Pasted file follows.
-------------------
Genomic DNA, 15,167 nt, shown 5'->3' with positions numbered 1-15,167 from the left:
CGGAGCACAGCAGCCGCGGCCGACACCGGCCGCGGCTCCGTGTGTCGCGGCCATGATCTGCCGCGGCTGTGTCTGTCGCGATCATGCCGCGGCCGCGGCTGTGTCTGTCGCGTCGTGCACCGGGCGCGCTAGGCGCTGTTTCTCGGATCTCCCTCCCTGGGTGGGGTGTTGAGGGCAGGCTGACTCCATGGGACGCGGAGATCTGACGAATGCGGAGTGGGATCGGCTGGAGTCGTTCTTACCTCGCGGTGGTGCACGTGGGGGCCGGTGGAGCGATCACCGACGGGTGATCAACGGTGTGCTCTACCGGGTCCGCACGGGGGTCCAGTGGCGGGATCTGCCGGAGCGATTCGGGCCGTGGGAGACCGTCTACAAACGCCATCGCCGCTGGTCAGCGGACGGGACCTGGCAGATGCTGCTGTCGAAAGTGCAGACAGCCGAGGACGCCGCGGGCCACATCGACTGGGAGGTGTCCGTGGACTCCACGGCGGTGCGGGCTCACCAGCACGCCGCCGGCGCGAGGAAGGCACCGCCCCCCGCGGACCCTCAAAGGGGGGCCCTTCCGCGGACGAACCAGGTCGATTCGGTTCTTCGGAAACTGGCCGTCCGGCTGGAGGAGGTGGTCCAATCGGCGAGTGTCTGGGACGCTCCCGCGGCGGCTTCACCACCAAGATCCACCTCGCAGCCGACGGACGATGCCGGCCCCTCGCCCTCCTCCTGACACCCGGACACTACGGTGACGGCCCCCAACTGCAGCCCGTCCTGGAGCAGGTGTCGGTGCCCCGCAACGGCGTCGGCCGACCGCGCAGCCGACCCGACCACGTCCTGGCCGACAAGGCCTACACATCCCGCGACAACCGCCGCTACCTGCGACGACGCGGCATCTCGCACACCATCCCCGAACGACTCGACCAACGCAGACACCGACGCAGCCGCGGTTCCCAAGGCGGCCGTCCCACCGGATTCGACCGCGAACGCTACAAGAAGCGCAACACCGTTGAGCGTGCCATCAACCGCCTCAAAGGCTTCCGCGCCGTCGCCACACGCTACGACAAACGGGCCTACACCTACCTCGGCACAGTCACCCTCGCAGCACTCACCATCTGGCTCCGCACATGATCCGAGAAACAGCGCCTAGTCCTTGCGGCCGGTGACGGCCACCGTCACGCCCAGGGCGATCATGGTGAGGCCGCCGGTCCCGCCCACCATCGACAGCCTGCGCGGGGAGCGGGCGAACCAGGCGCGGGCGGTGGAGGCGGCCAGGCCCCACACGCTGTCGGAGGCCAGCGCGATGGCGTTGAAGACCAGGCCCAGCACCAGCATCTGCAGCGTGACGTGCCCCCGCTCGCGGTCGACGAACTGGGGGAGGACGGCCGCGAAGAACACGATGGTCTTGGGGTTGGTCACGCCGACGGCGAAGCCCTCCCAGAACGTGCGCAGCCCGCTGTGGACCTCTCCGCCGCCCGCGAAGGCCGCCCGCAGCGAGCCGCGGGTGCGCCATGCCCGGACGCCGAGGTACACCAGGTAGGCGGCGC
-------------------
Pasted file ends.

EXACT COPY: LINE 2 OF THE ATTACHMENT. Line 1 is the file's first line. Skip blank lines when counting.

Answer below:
CGGAGCACAGCAGCCGCGGCCGACACCGGCCGCGGCTCCGTGTGTCGCGGCCATGATCTGCCGCGGCTGTGTCTGTCGCGATCATGCCGCGGCCGCGGCTGTGTCTGTCGCGTCGTGCACCGGGCGCGCTAGGCGCTGTTTCTCGGATCTCCCTCCCTGGGTGGGGTGTTGAGGGCAGGCTGACTCCATGGGACGCGGAGATCTGACGAATGCGGAGTGGGATCGGCTGGAGTCGTTCTTACCTCGCGGTGGTGCACGTGGGGGCCGGTGGAGCGATCACCGACGGGTGATCAACGGTGTGCTCTACCGGGTCCGCACGGGGGTCCAGTGGCGGGATCTGCCGGAGCGATTCGGGCCGTGGGAGACCGTCTACAAACGCCATCGCCGCTGGTCAGCGGACGGGACCTGGCAGATGCTGCTGTCGAAAGTGCAGACAGCCGAGGACGCCGCGGGCCACATCGACTGGGAGGTGTCCGTGGACTCCACGGCGGTGCGGGCTCACCAGCACGCCGCCGGCGCGAGGAAGGCACCGCCCCCCGCGGACCCTCAAAGGGGGGCCCTTCCGCGGACGAACCAGGTCGATTCGGTTCTTCGGAAACTGGCCGTCCGGCTGGAGGAGGTGGTCCAATCGGCGAGTGTCTGGGACGCTCCCGCGGCGGCTTCACCACCAAGATCCACCTCGCAGCCGACGGACGATGCCGGCCCCTCGCCCTCCTCCTGACACCCGGACACTACGGTGACGGCCCCCAACTGCAGCCCGTCCTGGAGCAGGTGTCGGTGCCCCGCAACGGCGTCGGCCGACCGCGCAGCCGACCCGACCACGTCCTGGCCGACAAGGCCTACACATCCCGCGACAACCGCCGCTACCTGCGACGACGCGGCATCTCGCACACCATCCCCGAACGACTCGACCAACGCAGACACCGACGCAGCCGCGGTTCCCAAGGCGGCCGTCCCACCGGATTCGACCGCGAACGCTACAAGAAGCGCAACACCGTTGAGCGTGCCATCAACCGCCTCAAAGGCTTCCGCGCCGTCGCCACACGCTACGACAAACGGGCCTACACCTACCTCGGCACAGTCACCCTCGCAGCACTCACCATCTGGCTCCGCACATGATCCGAGAAACAGCGCCTAGTCCTTGCGGCCGGTGACGGCCACCGTCACGCCCAGGGCGATCATGGTGAGGCCGCCGGTCCCGCCCACCATCGACAGCCTGCGCGGGGAGCGGGCGAACCAGGCGCGGGCGGTGGAGGCGGCCAGGCCCCACACGCTGTCGGAGGCCAGCGCGATGGCGTTGAAGACCAGGCCCAGCACCAGCATCTGCAGCGTGACGTGCCCCCGCTCGCGGTCGACGAACTGGGGGAGGACGGCCGCGAAGAACACGATGGTCTTGGGGTTGGTCACGCCGACGGCGAAGCCCTCCCAGAACGTGCGCAGCCCGCTGTGGACCTCTCCGCCGCCCGCGAAGGCCGCCCGCAGCGAGCCGCGGGTGCGCCATGCCCGGACGCCGAGGTACACCAGGTAGGCGGCGC